Chrome and Firefox Will Warn Users About Sending Sensitive Data Over Insecure Connections
Google and Mozilla are taking new steps to warn internet users about websites vulnerable to hacking. In the latest updates to the Chrome and Firefox web browsers (versions 56 and 51 respectively), users will be told if they’re submitting sensitive information over insecure HTTP connections — rather than the safer HTTPS protocol. These warnings have already been deployed in beta versions of the browsers, but their move to the primary version will reach a great number of users.
In Firefox 51, released this week, Mozilla has added a grey lock icon with a red strike through it on HTTP sites asking users for their passwords. Previously, the browser just showed no lock icon in these instances (and a green lock to indicate a HTTPS connection.) Clicking on the lock tells users: “Logins entered on this page could be compromised.”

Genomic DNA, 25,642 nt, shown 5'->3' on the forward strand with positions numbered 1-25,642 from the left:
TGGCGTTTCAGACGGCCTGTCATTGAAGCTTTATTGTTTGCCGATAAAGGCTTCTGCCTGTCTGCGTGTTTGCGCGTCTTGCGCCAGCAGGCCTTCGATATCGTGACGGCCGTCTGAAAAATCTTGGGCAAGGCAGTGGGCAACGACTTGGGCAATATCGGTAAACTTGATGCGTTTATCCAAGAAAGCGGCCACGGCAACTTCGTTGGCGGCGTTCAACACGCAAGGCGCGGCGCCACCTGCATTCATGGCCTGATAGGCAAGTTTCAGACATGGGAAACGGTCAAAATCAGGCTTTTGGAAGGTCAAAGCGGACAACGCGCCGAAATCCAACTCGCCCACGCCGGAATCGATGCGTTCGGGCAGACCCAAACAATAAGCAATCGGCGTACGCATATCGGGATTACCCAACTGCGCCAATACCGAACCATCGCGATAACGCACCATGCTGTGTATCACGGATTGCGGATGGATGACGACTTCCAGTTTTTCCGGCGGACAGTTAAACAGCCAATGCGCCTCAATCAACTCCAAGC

In Chrome 56, rolling out over the coming days and weeks, the warning is more prominent and appears for HTTP sites asking not only for login information, but also credit card details. Like Mozilla, Google did not explicitly label HTTP connections as insecure in previous versions of its browser.
As noted by Chrome security engineer Emily Schechter, the old approach simply isn’t noticed by most users. “Studies show that users do not perceive the lack of a ‘secure’ icon as a warning, but also that users become blind to warnings that occur too frequently,” wrote Schecter last September. “In following releases, we will continue to extend HTTP warnings, for example, by labelling HTTP pages as ‘not secure’ in Incognito mode, where users may have higher expectations of privacy. Eventually, we plan to label all HTTP pages as non-secure, and change the HTTP security indicator to the red triangle that we use for broken HTTPS.”